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So your project is cruising along without a hitch. You’re meeting your deadlines and everything is on track to be completed on time and on budget. 

You’re sipping your coffee, soaking in the glory of your well-oiled project machine when out of nowhere, you hear the dreaded *ping* of an email landing in your inbox. "Can we add just one more new feature?" 

Scope changes in project management can feel incredibly frustrating (especially after all of the time and effort you put into creating a detailed project scope statement). But sometimes, scope changes are necessary. When they’re handled correctly, likely with the support of your project management software, they can even lead to a more successful project.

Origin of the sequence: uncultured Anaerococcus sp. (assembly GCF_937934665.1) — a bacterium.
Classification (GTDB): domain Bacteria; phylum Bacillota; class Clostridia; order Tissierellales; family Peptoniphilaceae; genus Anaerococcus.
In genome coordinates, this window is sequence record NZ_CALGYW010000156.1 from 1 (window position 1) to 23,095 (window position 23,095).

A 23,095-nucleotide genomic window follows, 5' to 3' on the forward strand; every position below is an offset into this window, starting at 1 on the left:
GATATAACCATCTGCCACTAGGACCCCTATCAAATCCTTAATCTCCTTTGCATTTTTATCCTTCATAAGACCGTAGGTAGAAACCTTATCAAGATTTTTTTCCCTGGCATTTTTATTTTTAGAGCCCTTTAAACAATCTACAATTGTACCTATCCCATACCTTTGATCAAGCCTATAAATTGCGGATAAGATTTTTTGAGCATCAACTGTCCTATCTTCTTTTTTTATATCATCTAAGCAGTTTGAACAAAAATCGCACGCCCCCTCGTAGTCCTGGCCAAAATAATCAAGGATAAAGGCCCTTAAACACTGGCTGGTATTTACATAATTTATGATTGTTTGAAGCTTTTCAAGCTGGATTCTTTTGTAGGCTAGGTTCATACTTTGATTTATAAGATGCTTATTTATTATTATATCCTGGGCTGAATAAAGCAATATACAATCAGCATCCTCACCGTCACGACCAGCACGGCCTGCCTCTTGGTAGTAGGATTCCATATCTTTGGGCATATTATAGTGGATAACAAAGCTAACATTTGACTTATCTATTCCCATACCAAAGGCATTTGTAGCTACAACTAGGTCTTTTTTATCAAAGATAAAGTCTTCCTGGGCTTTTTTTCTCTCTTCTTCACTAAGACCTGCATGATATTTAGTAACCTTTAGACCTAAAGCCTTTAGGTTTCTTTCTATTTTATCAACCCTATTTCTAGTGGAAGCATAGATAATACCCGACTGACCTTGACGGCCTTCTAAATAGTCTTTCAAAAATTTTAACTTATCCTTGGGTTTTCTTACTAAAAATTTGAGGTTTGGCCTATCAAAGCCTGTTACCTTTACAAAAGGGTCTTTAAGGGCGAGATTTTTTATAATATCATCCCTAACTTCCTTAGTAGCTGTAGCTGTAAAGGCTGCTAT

So what should you do when you’re faced with a scope change request? Let’s dive in.

What is Scope Change?

So, what exactly are scope changes in project management? 

Imagine you’re building a cabin in the woods (you’ll understand why I’m going with this metaphor later). You’ve got the blueprints ready, the foundation laid, and even the walls starting to go up. Then, one day, your friend visits and suggests adding a wraparound porch. The next day, your mom comments that a skylight in the living room would look fantastic. These are scope changes. 

In more technical terms, a scope change involves any official decisions made to modify the original scope of a project—its objectives, budget, deliverables, timeline, responsibilities, or other elements. These changes can be initiated by a project sponsor, stakeholders, clients, team members, or even yourself.

We’re not talking about scope creep here. Scope creep is the sneaky, unapproved addition of tasks and deliverables to a project. 

How To Handle Scope Changes